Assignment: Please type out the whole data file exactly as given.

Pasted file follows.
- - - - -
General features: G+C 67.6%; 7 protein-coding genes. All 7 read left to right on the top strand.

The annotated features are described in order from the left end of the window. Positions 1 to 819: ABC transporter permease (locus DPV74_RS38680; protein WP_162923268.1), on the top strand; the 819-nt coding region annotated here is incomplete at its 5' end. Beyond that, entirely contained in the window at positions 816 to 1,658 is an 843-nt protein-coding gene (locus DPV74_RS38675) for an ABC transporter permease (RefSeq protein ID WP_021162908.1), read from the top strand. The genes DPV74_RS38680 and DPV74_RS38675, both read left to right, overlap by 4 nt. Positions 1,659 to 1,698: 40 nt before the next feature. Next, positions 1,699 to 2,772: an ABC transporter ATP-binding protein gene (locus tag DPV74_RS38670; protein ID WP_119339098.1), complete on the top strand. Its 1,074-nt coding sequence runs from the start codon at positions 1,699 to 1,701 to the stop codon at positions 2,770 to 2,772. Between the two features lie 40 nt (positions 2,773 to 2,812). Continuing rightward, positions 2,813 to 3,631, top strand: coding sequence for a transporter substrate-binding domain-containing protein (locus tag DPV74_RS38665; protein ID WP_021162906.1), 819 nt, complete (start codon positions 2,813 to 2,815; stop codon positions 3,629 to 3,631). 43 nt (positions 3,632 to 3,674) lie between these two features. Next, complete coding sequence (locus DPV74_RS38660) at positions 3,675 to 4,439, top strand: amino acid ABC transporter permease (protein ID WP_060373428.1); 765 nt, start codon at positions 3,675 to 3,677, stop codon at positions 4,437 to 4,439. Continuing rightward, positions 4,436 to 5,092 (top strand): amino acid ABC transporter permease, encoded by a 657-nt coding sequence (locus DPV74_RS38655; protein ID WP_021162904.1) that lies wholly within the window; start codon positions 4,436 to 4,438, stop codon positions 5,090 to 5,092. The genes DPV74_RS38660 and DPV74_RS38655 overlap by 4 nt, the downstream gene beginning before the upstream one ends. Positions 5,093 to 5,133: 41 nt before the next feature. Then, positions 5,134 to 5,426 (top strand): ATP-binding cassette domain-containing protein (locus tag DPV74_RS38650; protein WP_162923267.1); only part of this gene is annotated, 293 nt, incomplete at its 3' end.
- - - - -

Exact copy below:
General features: G+C 67.6%; 7 protein-coding genes. All 7 read left to right on the top strand.

The annotated features are described in order from the left end of the window. Positions 1 to 819: ABC transporter permease (locus DPV74_RS38680; protein WP_162923268.1), on the top strand; the 819-nt coding region annotated here is incomplete at its 5' end. Beyond that, entirely contained in the window at positions 816 to 1,658 is an 843-nt protein-coding gene (locus DPV74_RS38675) for an ABC transporter permease (RefSeq protein ID WP_021162908.1), read from the top strand. The genes DPV74_RS38680 and DPV74_RS38675, both read left to right, overlap by 4 nt. Positions 1,659 to 1,698: 40 nt before the next feature. Next, positions 1,699 to 2,772: an ABC transporter ATP-binding protein gene (locus tag DPV74_RS38670; protein ID WP_119339098.1), complete on the top strand. Its 1,074-nt coding sequence runs from the start codon at positions 1,699 to 1,701 to the stop codon at positions 2,770 to 2,772. Between the two features lie 40 nt (positions 2,773 to 2,812). Continuing rightward, positions 2,813 to 3,631, top strand: coding sequence for a transporter substrate-binding domain-containing protein (locus tag DPV74_RS38665; protein ID WP_021162906.1), 819 nt, complete (start codon positions 2,813 to 2,815; stop codon positions 3,629 to 3,631). 43 nt (positions 3,632 to 3,674) lie between these two features. Next, complete coding sequence (locus DPV74_RS38660) at positions 3,675 to 4,439, top strand: amino acid ABC transporter permease (protein ID WP_060373428.1); 765 nt, start codon at positions 3,675 to 3,677, stop codon at positions 4,437 to 4,439. Continuing rightward, positions 4,436 to 5,092 (top strand): amino acid ABC transporter permease, encoded by a 657-nt coding sequence (locus DPV74_RS38655; protein ID WP_021162904.1) that lies wholly within the window; start codon positions 4,436 to 4,438, stop codon positions 5,090 to 5,092. The genes DPV74_RS38660 and DPV74_RS38655 overlap by 4 nt, the downstream gene beginning before the upstream one ends. Positions 5,093 to 5,133: 41 nt before the next feature. Then, positions 5,134 to 5,426 (top strand): ATP-binding cassette domain-containing protein (locus tag DPV74_RS38650; protein WP_162923267.1); only part of this gene is annotated, 293 nt, incomplete at its 3' end.